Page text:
In the mid-19th century, Kansas still had varied and abundant wildlife, including numerous large game animals. Huge herds of American bison, commonly called buffalo, roamed the open plains. There were also whitetailed deer, elk (or wapiti), and antelope, and wild horses that were descendants of stock brought to America by early Spanish explorers. In the woodlands of the east were black bears, cougars, gray wolves, and other, smaller mammals. By the end of the 19th century, indiscriminate hunting and changes in the natural habitat had resulted in the near extinction of all the large mammals except for deer. Today, small herds of buffalo and elk are preserved in wildlife management areas and private ranches. Small mammals include the coyote, red fox, badger, blacktailed prairie dog, weasel, woodchuck, raccoon, opossum, striped skunk, fox squirrel, jack rabbit, and cottontail.
Many species of birds, including resident and migrant species, are found in Kansas. Year-round residents include the cardinal, robin, bluejay, Carolina wren, several species of woodpecker, eastern meadowlark, and western meadowlark, which is the official state bird. Among the summer residents are the barn swallow, ruby-throated hummingbird, catbird, and brown thrasher. Winter residents include the longspur, slate-colored junco, and tree sparrow. Among the many migrant birds that pass through the state are several species of hawks, warblers, sparrows, and waterbirds. Bald eagles are recovering in numbers in the state. The most common game birds, which include resident and migrant species, are the ring-necked pheasant, bobwhite, wild turkey, prairie chicken, mallard, and canvasback.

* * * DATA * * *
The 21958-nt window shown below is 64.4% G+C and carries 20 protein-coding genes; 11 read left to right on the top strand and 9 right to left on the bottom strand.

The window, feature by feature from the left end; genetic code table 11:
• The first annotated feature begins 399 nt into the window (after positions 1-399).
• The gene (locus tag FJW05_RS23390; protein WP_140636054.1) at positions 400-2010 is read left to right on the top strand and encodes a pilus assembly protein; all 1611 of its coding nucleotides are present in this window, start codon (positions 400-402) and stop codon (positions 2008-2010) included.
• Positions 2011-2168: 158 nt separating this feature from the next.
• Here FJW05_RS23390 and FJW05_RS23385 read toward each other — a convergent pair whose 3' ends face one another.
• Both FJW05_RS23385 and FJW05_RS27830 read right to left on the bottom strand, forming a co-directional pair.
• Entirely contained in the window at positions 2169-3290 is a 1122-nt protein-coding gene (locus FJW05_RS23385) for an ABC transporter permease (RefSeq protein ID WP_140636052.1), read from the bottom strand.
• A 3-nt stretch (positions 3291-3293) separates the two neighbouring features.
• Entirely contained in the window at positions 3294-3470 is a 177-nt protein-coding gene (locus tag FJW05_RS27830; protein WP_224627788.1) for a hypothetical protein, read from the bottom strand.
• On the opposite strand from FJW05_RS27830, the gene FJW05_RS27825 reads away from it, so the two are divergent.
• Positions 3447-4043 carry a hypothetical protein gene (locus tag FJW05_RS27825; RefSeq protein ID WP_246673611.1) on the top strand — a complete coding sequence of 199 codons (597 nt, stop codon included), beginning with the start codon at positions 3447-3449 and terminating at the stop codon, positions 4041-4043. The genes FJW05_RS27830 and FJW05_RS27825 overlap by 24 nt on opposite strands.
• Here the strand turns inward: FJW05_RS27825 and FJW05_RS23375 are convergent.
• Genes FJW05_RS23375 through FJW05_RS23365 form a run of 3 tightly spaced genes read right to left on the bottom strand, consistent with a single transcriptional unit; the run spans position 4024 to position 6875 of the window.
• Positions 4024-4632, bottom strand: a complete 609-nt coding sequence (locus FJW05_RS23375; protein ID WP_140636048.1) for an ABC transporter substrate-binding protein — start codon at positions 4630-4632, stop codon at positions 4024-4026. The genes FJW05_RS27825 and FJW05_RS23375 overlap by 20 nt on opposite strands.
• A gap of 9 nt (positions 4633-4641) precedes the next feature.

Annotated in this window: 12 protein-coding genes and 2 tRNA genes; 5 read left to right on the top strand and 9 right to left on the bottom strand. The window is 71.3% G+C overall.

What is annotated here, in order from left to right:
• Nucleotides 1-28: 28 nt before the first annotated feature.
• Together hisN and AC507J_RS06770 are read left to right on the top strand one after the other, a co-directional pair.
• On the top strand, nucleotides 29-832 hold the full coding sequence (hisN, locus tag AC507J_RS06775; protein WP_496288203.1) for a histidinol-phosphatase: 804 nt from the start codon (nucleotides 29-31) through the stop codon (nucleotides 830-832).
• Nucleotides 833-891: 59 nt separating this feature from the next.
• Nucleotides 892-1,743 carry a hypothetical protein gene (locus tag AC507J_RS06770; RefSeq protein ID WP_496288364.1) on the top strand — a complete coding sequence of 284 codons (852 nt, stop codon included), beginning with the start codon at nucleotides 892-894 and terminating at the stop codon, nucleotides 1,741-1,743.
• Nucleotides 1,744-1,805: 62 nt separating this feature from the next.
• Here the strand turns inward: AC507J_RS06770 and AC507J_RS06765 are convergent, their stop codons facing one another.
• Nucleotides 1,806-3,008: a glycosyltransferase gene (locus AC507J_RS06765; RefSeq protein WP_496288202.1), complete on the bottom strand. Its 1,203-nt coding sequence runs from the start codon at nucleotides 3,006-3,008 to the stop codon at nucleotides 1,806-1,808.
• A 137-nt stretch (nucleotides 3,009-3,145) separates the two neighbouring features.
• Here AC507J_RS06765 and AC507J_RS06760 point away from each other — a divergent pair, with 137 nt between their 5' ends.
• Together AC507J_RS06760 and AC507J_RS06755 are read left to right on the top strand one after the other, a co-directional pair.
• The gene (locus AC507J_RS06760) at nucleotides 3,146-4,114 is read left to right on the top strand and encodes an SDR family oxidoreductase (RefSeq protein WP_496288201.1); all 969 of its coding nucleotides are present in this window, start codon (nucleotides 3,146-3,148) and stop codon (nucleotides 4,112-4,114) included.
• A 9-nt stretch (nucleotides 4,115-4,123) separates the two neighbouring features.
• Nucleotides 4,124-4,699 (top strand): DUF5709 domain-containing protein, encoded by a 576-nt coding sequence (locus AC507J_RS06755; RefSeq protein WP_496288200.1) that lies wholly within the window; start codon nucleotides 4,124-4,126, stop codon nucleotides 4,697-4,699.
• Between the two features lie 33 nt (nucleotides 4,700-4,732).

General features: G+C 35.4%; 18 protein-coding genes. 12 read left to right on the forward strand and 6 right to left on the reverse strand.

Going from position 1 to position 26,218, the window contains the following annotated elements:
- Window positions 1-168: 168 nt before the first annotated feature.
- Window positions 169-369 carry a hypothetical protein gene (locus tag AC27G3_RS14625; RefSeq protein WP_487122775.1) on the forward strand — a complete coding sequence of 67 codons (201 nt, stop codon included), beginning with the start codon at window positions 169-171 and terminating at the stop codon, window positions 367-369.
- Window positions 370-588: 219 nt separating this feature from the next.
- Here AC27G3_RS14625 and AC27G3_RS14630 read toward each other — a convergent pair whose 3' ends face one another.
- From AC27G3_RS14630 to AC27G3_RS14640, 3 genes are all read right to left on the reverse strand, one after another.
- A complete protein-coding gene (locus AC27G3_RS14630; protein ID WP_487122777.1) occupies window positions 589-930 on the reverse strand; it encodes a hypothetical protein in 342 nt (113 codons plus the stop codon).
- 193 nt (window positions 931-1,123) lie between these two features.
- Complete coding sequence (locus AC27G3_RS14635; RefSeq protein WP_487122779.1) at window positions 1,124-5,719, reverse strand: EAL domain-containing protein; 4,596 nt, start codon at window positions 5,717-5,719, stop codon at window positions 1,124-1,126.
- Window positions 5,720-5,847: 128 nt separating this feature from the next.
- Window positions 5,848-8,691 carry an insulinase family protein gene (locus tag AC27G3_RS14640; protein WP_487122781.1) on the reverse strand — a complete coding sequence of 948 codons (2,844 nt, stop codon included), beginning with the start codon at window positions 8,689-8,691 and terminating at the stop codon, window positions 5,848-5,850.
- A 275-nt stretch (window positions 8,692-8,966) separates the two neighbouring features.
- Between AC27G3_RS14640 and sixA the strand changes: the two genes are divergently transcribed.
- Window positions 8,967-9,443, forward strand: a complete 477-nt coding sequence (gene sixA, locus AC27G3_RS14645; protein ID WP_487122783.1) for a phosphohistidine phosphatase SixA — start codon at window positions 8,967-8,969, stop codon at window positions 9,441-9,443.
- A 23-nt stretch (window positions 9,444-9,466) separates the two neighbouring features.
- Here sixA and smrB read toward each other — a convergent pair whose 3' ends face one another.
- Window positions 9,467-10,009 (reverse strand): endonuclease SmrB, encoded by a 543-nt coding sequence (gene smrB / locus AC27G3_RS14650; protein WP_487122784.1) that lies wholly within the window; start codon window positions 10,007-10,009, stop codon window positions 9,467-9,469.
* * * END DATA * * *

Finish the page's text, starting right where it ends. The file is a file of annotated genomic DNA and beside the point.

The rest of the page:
There are numerous reptiles, especially in the dry western sections. Poisonous snakes include the copperhead and three species of rattlesnake. Among the nonpoisonous snakes are the coachwhip snake, the blue racer, the bull snake, and the prairie king snake. Lizards common in the state include the horned toad, the six-lined racerunner, and several species of skink. Fish in the rivers and lakes of Kansas include several varieties of catfish, and the crappie, carp, walleye, black bass, and bluegill. "Kansas" © Emmanuel BUCHOT, Encarta, Wikipedia
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